And whilst we have endured a long, painful drought, it is good to know that with the recent change in fortunes, we are once again being seen as a wonderful region to visit.
Sometimes we get bogged down in the negativity of life – and I concede that our primary producers are still feeling the pain of low prices and an uncertain future until the Murray Darling Basin Authority can (hopefully) come up with a plan that is fair and equitable to all concerned.
However, now and again we need to be reminded of positive aspects of our surroundings. Our communities are full of caring, generous and committed people.
One only has to look at the monies raised by high school continentals, and cancer support groups – all this coming from an ‘economically challenged’ region – to the many service clubs and support groups that give so willingly and so freely of their time and money.
So perhaps we should all look at our region in a different light. We should all take pride in our towns and communities and see ourselves as tourists see us.
I will add that this is not an isolated incident as I have heard similar sentiments expressed by other visitors.
It’s nice to know that others see the beauty that we sometimes overlook in our busy lives.
And the winners are...
I SAT through the recent MDBA meeting in Renmark listening to some good speakers (and some not so good).
I don’t think that the government should have to, or needs to, buy back any water in the Murray-Darling Basin because there is plenty in the system for all at the moment. It just needs to be managed better.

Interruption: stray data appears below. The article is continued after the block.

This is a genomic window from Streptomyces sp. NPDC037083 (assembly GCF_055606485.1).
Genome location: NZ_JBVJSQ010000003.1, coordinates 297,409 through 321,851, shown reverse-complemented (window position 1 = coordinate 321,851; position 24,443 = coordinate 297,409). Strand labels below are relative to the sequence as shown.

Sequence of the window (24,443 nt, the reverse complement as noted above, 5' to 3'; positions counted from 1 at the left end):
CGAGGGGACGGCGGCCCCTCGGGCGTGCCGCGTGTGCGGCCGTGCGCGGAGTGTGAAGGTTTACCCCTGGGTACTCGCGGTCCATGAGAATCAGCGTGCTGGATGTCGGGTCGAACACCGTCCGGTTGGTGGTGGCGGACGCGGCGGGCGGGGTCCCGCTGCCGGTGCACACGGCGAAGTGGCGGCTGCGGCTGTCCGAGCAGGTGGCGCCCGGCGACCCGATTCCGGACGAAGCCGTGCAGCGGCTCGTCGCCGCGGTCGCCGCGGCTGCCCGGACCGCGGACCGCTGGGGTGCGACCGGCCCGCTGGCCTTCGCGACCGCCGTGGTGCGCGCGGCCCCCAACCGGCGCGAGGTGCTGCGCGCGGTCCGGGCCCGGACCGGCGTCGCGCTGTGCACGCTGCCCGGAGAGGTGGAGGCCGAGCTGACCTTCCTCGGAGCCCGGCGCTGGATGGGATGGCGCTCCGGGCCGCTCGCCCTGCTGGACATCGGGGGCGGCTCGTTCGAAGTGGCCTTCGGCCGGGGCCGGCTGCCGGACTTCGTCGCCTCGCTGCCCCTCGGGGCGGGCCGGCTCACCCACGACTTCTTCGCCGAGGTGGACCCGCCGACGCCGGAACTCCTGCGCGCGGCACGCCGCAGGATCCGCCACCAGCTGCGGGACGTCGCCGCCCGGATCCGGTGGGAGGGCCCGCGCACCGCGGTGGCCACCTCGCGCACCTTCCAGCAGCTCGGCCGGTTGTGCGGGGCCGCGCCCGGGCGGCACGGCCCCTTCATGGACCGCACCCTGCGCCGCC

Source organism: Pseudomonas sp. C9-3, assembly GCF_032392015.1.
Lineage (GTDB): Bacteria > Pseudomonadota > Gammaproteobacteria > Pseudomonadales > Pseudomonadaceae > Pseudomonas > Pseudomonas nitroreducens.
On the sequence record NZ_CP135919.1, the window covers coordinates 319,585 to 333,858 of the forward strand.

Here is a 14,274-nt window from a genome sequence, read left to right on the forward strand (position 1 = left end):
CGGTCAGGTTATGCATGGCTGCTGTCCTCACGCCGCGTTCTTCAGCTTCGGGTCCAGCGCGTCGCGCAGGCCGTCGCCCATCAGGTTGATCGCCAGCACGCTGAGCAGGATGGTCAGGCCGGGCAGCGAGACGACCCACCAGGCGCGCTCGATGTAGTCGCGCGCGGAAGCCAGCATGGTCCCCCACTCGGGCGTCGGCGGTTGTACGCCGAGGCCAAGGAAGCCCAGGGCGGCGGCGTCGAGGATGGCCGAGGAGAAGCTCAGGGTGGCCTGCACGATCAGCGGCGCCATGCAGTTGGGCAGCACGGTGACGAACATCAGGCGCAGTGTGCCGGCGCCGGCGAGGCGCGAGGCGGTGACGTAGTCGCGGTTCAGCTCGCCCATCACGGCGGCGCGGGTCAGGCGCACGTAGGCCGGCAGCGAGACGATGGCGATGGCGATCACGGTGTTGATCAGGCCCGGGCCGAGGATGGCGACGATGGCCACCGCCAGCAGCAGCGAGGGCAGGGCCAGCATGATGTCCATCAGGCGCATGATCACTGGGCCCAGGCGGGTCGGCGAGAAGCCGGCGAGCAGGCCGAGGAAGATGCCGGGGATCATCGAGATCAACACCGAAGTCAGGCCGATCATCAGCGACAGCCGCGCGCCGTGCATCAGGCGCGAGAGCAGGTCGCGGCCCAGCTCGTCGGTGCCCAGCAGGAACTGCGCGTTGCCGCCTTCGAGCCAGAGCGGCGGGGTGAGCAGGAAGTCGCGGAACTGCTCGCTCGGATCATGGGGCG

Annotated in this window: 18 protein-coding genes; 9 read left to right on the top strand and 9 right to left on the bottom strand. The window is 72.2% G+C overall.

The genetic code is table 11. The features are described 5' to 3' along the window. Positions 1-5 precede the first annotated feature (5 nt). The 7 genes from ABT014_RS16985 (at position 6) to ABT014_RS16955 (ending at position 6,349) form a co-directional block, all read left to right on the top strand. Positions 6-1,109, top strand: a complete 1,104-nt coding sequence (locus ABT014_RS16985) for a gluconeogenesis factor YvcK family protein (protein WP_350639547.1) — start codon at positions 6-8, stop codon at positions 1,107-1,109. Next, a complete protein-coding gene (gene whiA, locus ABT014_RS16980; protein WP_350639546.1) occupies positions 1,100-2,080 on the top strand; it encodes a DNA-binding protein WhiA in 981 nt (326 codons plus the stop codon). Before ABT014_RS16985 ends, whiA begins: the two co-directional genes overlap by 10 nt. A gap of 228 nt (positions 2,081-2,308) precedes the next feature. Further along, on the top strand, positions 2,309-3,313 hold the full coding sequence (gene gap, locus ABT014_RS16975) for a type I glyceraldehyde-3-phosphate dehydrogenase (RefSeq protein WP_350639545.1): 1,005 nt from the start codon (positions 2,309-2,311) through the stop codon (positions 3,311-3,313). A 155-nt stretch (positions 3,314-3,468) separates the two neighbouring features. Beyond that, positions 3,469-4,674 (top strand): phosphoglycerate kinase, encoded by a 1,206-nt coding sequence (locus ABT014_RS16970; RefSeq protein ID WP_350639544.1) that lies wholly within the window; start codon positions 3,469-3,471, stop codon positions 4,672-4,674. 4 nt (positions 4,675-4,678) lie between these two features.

Water buy backs will cause more problems and arguments than they will solve.
I don’t know if the current area of land used for irrigation is capped, but if it is not, then it should be and no more new land opened up for irrigation.
The money that the Federal Government is thinking of spending on buy backs should instead be spent on subsidising water bodies in the states to upgrade their infrastructure in the way of pumps and pipelines to do away with open channels.
The irrigators then have a deadline to convert from flood irrigation to a more water wise system – a system that is at least the standard used by most South Australian irrigators.
At the deadline date all areas that are flood irrigated at the moment lose 40 per cent of their water allocation to the Federal Government for environment flow.
With more efficient irrigation systems, the 60 per cent the irrigators have left will be more than adequate for their irrigation needs, so they have lost nothing.
This will allow approximately 50 per cent of water currently being used or wasted in these areas to be put back into the system for environmental flows.
The extra 10 per cent is saved from evaporation and seepage from the open channels and flood irrigation.
1. The environment with extra flow.
2. The government with an easier and fairer system to put into place.
3. The irrigators with a far easier system to manage than flood irrigation.
4. The Australian people for having the best environmental and irrigation system in the world.